Brad Whitsitt, inventor of the Xwind training device and instructor extraordinaire, likes to tell a story during our seminars about a client and his 14-year old daughter. He wanted her to learn how to land the airplane in case he became incapacitated during a flight. She ended up being one Whitsitt’s easiest students to teach crosswind landings. Unlike most adult students, she readily learned to position the aircraft for a wing-low approach and maintain directional control during the landing phase. Why did she, an inexperienced young student, not have any trouble, while more experienced and older students are most often all over the place after landing?
If you’re driving a car and it starts drifting to the left you naturally move the steering wheel to the right. If you’re landing an airplane in a strong left crosswind and you start drifting to the left, you have a strong tendency to turn the ailerons to the right. This is the absolute wrong thing to do and can result in a runway excursion. Turning the ailerons away from the wind can pick up the wing and cause bad control issues! Then, once on the runway, lateral position is controlled with the rudder pedals, not the “steering wheel.” These are two examples of is what is called “negative transfer” of learning. The young lady mentioned above had not started driving yet, so her reactions were not imprinted with a driver’s foundation for negative transfer.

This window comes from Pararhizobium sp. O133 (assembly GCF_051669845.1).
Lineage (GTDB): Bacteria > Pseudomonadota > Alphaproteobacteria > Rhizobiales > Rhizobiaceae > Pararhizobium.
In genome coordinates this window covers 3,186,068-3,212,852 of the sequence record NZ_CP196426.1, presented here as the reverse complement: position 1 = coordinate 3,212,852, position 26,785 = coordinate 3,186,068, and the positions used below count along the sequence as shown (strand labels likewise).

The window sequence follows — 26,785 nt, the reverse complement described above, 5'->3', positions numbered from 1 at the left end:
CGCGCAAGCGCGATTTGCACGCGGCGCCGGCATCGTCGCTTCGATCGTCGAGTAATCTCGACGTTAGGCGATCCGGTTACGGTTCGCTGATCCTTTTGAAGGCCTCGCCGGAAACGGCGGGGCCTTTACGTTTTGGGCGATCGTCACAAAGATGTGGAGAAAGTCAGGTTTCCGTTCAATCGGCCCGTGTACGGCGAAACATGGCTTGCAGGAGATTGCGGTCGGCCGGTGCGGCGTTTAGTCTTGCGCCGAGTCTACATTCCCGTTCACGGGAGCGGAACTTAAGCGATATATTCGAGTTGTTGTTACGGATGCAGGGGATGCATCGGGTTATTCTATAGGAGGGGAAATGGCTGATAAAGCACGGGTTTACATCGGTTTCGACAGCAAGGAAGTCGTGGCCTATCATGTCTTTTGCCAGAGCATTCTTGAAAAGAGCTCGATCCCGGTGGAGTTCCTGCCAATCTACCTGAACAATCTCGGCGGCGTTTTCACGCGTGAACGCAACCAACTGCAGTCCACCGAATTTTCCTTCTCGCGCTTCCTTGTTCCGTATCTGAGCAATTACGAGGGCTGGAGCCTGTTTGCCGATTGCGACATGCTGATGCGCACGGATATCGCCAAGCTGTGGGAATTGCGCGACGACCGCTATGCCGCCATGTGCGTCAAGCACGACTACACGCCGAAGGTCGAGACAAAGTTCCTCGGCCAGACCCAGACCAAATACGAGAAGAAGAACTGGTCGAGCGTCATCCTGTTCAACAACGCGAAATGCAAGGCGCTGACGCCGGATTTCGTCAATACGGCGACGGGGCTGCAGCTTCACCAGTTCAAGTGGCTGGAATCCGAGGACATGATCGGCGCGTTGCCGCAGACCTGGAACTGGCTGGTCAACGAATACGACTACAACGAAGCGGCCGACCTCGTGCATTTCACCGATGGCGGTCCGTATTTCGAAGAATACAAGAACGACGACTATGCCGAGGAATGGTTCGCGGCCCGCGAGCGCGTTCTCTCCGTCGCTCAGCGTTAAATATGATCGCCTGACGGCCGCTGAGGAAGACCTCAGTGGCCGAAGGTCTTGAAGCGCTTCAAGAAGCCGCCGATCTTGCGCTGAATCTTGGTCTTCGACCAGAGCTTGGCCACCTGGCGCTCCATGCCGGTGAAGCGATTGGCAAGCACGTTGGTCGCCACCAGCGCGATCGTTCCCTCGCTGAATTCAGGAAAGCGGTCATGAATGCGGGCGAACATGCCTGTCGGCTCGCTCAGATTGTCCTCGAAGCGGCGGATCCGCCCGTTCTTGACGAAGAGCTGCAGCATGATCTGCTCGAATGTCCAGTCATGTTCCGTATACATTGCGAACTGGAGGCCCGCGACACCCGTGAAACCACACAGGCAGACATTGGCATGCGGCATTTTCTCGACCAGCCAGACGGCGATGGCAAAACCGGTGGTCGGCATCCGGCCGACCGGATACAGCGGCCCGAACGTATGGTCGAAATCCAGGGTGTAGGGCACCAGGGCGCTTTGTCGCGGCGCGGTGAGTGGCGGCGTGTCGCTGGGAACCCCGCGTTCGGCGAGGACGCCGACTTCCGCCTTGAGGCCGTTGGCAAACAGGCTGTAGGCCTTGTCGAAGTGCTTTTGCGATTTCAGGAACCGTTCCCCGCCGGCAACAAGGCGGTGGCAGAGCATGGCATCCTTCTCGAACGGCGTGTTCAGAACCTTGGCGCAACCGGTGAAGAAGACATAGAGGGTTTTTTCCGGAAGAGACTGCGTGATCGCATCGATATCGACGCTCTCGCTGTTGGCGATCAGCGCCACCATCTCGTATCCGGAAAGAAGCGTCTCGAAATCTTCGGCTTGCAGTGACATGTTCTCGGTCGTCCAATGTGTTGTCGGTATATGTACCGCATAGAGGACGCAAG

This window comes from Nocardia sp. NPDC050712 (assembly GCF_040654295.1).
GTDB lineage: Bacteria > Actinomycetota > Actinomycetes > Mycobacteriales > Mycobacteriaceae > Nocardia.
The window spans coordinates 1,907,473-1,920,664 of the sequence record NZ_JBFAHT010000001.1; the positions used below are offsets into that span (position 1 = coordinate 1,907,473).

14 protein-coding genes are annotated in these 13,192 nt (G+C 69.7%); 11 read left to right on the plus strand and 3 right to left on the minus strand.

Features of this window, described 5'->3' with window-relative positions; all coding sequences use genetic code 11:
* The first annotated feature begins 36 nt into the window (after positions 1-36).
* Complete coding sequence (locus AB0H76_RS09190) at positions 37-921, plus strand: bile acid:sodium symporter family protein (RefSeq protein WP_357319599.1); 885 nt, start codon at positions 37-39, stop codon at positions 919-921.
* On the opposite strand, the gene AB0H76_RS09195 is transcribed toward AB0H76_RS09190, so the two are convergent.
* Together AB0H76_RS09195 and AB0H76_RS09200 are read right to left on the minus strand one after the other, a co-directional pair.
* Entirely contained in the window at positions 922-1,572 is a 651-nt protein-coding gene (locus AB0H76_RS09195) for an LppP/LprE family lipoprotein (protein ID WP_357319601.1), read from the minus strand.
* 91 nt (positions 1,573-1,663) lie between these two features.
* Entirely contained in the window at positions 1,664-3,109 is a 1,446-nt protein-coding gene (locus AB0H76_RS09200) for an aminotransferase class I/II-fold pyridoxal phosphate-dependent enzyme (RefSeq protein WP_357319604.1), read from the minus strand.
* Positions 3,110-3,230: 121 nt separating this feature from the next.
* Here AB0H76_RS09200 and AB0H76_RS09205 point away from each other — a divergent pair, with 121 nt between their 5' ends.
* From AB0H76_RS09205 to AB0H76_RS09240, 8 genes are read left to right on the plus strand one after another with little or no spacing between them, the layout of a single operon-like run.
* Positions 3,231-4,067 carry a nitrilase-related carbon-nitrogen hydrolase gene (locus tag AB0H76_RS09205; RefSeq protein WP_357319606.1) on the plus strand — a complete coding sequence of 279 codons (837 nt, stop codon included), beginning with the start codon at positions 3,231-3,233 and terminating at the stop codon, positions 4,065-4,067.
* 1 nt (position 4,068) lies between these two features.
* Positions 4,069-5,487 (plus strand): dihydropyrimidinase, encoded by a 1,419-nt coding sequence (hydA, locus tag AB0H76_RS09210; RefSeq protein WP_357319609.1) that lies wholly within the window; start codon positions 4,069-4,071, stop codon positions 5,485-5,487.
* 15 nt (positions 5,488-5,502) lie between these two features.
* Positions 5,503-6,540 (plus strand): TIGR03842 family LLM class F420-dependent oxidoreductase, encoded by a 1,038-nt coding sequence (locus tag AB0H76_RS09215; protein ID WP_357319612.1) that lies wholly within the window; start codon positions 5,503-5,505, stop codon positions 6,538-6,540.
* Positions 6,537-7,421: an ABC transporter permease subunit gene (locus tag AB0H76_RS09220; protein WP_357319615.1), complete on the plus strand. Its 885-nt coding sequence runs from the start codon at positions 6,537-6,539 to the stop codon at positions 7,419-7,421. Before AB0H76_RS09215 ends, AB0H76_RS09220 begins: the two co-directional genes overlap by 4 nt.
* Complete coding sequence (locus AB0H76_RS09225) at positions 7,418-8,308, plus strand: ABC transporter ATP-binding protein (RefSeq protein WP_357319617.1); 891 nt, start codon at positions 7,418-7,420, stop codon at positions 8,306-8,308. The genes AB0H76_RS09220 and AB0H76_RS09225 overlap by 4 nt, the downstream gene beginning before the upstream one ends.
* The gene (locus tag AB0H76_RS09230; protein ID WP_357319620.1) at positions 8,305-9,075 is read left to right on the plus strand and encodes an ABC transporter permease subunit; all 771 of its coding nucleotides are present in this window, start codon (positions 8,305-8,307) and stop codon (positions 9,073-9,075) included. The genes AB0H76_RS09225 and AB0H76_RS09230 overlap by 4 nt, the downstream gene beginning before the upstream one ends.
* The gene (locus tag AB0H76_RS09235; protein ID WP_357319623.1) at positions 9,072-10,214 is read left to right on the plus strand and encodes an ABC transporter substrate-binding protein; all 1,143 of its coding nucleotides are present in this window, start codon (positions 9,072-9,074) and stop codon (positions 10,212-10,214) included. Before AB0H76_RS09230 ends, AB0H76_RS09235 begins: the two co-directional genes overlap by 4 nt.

Wikipedia defines negative transfer as: “when prior learning or training hinders acquiring a new skill or reaching the solution to a new problem. In this situation, the individual performs worse than that he would have had he not been exposed to the prior training.”
I recently had a student who had a different negative transfer issue. Turns out, as a child he did a bunch of sledding, where you steer with your feet. To turn right, you press with the left foot, and vice-versa. So while he maintained perfect aileron position, he tended to press the wrong rudder pedal to correct for drift on the runway. Of course, we worked through this issue through multiple landing repetitions to build the necessary muscle memory.
Whitsitt’s Xwind training device is a great way to help break this negative transfer cycle. Repetition of the landing sequence allows the student to master the principle. The beauty is there’s no danger of bent airplane metal in the process. Overcoming negative transfer in crosswind situations can take quite a bit of thinking at first. However, through repetition, the activity becomes more like second nature.